The G7 summit and the strange incident of the vanishing cross

Ahead of a G7 summit at the historic Muenster Town Hall, German officials sparked widespread outrage by removing a 16th-century cross from the meeting room.

Cartoon of a G7 logo being replaced with a cross
With the exception of Japan, the majorities of the population in G7 countries identify as Christian. © GIS – This cartoon is available for sale in our shop.

The G7 is an informal association bringing together the main Western powers so they can coordinate their actions. It consists of Canada, France, Germany, Italy, Japan, the United Kingdom and the United States. The rotating chairmanship is currently held by Germany. 

During the June 2022 leaders’ summit in Elmau, Bavaria, the seven nations reaffirmed their commitment to the shared G7 values of freedom and liberal democracy against the rise of authoritarianism.

Last week, a meeting of the G7 ministers of foreign affairs took place in Muenster, Germany. The summit was held in the old town hall – a fitting location since this is where part of the Westphalian peace agreement of 1648 was signed in the aftermath of the Thirty Years’ War. After decades of shifting alliances and bloody warfare, exhausted nations agreed to seek peace and diplomatic conflict resolution. The war had taken place mostly on the territory of the Holy Roman Empire in the center of Europe and involved nearly all European powers. The toll on the civilian population was dreadful.

This historic diplomatic success was achieved by not labeling any side as the losing party, and focusing on rebuilding relations between states instead. The so-called Westphalian order laid the foundation for today’s political framework.

Although they are secular states, the political tradition of the G7 countries has Christian roots.

Now that peace is once again jeopardized by aggressors, ideologies and principalism, Muenster is a good meeting place. The spirit of Westphalia could inspire Western democracies to find civilized and pragmatic solutions.

Ahead of the summit, the German Ministry of Foreign Affairs published the following statement:

The Federal Minister of Foreign Affairs, Annalena Baerbock, will host and lead the work process of the G7 foreign ministers until 31 December 2022.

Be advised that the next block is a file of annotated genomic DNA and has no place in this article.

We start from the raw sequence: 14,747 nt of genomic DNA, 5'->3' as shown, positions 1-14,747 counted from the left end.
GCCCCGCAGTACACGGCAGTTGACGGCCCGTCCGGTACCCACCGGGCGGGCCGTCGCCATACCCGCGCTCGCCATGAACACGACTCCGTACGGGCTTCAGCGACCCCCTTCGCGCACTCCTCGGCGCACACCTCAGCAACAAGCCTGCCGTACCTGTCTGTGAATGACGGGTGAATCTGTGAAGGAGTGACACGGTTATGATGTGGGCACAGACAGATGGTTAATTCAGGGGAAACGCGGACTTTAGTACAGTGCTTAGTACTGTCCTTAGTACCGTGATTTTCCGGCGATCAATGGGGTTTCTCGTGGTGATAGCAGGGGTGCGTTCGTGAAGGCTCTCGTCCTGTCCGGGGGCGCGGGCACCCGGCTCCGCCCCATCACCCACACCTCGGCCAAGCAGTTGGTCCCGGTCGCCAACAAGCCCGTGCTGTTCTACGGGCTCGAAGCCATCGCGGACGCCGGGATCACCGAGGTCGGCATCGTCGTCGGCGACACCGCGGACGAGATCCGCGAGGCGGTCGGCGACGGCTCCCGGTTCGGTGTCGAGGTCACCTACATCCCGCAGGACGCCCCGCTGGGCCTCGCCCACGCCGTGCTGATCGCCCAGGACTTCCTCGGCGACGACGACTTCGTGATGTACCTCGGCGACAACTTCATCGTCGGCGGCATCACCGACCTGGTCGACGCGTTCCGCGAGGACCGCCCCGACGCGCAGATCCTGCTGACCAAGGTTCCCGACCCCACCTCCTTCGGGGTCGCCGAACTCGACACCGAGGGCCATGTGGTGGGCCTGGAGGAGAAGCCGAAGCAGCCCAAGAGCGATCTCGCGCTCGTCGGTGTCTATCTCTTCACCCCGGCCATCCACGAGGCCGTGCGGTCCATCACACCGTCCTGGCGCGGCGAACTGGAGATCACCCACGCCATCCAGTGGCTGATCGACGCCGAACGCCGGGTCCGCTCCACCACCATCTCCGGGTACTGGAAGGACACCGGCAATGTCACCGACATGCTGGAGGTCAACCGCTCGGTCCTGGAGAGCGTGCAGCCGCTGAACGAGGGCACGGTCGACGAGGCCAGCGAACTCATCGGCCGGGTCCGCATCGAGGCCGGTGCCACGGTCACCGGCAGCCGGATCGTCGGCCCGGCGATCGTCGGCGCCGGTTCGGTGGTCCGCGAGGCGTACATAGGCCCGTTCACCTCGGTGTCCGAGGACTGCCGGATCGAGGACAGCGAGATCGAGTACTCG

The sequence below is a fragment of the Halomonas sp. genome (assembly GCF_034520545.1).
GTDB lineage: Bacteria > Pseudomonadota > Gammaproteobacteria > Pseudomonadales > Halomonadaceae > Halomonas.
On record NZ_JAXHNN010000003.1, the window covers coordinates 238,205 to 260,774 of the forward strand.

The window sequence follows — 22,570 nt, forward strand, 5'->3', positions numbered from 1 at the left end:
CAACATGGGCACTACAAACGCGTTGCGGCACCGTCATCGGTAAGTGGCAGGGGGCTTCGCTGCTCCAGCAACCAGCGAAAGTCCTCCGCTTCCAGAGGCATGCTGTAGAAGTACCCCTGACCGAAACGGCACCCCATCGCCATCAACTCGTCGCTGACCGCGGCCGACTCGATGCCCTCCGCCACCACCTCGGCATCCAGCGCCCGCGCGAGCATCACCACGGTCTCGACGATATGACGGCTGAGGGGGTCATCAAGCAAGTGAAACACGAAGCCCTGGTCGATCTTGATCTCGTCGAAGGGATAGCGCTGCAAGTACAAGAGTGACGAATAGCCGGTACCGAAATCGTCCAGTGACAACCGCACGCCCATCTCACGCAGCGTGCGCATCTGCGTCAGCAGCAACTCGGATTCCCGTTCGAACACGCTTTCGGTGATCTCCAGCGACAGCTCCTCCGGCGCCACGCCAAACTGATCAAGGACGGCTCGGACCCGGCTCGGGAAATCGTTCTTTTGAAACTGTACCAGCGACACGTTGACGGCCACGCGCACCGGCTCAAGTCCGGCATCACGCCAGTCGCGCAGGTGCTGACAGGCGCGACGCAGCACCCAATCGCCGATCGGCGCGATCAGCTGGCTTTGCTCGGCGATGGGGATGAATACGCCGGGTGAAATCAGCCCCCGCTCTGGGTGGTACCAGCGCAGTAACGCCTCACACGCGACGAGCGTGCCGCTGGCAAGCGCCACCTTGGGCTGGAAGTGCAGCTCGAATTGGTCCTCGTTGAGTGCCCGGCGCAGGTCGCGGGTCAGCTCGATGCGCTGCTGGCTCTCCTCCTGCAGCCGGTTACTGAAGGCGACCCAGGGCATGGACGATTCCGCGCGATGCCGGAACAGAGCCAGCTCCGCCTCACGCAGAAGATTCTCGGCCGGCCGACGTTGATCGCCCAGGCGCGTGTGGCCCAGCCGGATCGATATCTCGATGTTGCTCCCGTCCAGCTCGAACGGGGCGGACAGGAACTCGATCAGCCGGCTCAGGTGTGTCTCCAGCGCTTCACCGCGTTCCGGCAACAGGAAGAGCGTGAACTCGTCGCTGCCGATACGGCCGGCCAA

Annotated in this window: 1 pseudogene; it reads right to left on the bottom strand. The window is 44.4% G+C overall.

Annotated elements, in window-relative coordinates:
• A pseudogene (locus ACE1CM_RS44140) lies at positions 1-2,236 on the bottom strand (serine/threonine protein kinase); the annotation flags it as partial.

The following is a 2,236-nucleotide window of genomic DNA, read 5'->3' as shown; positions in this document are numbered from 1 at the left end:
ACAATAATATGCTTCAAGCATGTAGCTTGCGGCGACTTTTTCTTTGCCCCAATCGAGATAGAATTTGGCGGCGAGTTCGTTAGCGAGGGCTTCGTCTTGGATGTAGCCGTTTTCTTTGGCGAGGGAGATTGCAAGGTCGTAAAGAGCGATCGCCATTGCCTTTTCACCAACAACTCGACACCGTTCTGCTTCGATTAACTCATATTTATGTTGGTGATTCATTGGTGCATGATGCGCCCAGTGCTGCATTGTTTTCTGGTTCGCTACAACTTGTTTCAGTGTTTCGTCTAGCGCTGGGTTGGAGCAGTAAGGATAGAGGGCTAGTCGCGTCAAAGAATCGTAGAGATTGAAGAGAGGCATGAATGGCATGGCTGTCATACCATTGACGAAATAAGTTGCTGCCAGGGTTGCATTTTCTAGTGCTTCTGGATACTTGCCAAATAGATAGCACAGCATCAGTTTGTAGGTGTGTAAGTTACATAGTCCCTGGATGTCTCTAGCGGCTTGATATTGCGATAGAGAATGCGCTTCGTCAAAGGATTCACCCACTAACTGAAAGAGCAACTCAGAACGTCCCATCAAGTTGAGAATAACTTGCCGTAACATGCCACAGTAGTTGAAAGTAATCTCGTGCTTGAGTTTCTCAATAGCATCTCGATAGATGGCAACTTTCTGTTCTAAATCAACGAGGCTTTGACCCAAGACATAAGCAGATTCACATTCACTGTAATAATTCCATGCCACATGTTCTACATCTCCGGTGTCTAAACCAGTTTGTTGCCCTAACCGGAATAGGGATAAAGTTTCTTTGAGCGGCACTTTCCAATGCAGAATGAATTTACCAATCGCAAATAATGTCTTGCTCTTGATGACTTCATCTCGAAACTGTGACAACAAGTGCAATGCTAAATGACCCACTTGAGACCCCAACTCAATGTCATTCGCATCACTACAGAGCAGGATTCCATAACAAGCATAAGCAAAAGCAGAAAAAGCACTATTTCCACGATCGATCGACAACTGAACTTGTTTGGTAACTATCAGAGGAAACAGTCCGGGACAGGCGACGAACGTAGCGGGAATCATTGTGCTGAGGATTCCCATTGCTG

The work of the G7 foreign ministers will focus on current issues and strategic challenges in foreign and security policy. Particular attention will be paid to Russia’s attack on Ukraine and the consequences for Europe, transatlantic cooperation and the international order.

In addition, Germany is pursuing a “prevention and transformation agenda” under the “G7 Foreign Ministers’ Track” with the following work priorities:

  • Expanding the climate commitment within and beyond the G7
  • Overcoming the pandemic and its consequences as well as ensuring sustainable global vaccine supply and equity
  • Strengthening the resilience of democracy

This seems like a sound program. However, a strange and disturbing incident took place during the summit. In the Muenster city hall where the event was taking place, a small cross hung on the wall. It had been in place for more than 450 years. But by the time the meeting began, the cross was gone – removed by the German Ministry of Foreign Affairs, which claimed it did not reflect the beliefs of all participants. Ms. Baerbock stated that it was an organizational necessity, and that she had not been involved in the decision.

With the exception of Japan, which is most likely reasonable enough not to have been offended, the majority of the population in all G7 countries is Christian. Although they are secular states, their political tradition (including the separation of Church and state) has Christian roots. Denying those roots will only hinder the G7’s goal of “strengthening the resilience of democracy.”

What could be the agenda behind such a gesture? More and more, we see an authoritarian anti-Christian attitude in today’s technocratic systems. Western technocracies are beginning to exhibit features that could undermine free societies.

Thorsten Frei, a member of Germany’s Bundestag, put it best:

“Only those who stand by their own tradition and social character can also approach others openly, sovereign and with self-confidence,” said Mr. Frei. “The Christian ideal of man is the common basis of the liberal and constitutional democracies of the G7 states.”

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